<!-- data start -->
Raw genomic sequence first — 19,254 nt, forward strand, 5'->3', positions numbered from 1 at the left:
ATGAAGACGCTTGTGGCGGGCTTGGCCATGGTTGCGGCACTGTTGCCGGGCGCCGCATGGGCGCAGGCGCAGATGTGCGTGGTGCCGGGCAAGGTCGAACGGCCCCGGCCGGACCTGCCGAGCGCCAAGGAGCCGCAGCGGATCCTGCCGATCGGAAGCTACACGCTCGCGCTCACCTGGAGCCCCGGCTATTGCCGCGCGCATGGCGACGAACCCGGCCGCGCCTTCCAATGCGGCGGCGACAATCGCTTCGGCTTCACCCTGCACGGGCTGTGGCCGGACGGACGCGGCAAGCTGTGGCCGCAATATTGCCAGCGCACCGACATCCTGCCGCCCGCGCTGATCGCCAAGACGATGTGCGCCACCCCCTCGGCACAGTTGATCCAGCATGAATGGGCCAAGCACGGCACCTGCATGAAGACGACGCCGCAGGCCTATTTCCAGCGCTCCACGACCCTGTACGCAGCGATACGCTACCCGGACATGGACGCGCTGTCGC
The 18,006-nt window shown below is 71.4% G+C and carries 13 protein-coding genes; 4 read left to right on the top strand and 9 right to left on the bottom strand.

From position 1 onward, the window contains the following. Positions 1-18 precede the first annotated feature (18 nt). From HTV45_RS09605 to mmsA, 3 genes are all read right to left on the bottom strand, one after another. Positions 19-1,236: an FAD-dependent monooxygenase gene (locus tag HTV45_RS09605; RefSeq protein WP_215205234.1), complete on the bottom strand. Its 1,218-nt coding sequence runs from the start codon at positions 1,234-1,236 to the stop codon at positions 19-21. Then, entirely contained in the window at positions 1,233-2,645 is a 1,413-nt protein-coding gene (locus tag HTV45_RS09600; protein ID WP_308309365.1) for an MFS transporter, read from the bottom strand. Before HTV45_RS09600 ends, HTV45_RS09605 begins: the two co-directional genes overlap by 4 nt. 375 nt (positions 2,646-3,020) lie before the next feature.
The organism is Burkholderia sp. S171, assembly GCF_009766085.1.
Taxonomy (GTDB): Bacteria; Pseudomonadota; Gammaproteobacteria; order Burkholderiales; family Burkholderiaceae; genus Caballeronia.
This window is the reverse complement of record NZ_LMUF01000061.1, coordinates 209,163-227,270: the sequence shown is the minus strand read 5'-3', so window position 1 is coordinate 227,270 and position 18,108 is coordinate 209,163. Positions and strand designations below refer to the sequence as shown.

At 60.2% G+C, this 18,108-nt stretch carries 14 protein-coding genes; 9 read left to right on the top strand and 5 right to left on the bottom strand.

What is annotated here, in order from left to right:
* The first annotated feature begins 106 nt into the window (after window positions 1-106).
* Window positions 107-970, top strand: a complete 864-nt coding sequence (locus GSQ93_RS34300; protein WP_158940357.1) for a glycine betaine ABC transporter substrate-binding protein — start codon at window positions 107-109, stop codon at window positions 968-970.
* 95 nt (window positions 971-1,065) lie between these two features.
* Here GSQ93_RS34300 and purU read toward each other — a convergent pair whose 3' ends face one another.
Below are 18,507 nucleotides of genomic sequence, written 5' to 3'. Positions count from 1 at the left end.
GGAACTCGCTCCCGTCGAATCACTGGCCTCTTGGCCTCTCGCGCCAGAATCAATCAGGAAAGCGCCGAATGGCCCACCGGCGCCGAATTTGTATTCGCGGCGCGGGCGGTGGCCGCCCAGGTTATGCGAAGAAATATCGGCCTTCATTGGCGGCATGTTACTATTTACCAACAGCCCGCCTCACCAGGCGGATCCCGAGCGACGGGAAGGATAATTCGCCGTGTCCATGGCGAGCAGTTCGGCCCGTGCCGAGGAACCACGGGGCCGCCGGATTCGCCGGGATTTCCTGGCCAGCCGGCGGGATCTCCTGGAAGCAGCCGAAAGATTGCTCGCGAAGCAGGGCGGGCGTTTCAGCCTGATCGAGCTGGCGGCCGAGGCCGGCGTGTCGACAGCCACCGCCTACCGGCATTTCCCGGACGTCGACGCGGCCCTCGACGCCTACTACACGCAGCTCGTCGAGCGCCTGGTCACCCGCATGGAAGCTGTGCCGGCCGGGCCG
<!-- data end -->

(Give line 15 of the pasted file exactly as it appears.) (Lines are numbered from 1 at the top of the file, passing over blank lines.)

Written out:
GGAACTCGCTCCCGTCGAATCACTGGCCTCTTGGCCTCTCGCGCCAGAATCAATCAGGAAAGCGCCGAATGGCCCACCGGCGCCGAATTTGTATTCGCGGCGCGGGCGGTGGCCGCCCAGGTTATGCGAAGAAATATCGGCCTTCATTGGCGGCATGTTACTATTTACCAACAGCCCGCCTCACCAGGCGGATCCCGAGCGACGGGAAGGATAATTCGCCGTGTCCATGGCGAGCAGTTCGGCCCGTGCCGAGGAACCACGGGGCCGCCGGATTCGCCGGGATTTCCTGGCCAGCCGGCGGGATCTCCTGGAAGCAGCCGAAAGATTGCTCGCGAAGCAGGGCGGGCGTTTCAGCCTGATCGAGCTGGCGGCCGAGGCCGGCGTGTCGACAGCCACCGCCTACCGGCATTTCCCGGACGTCGACGCGGCCCTCGACGCCTACTACACGCAGCTCGTCGAGCGCCTGGTCACCCGCATGGAAGCTGTGCCGGCCGGGCCG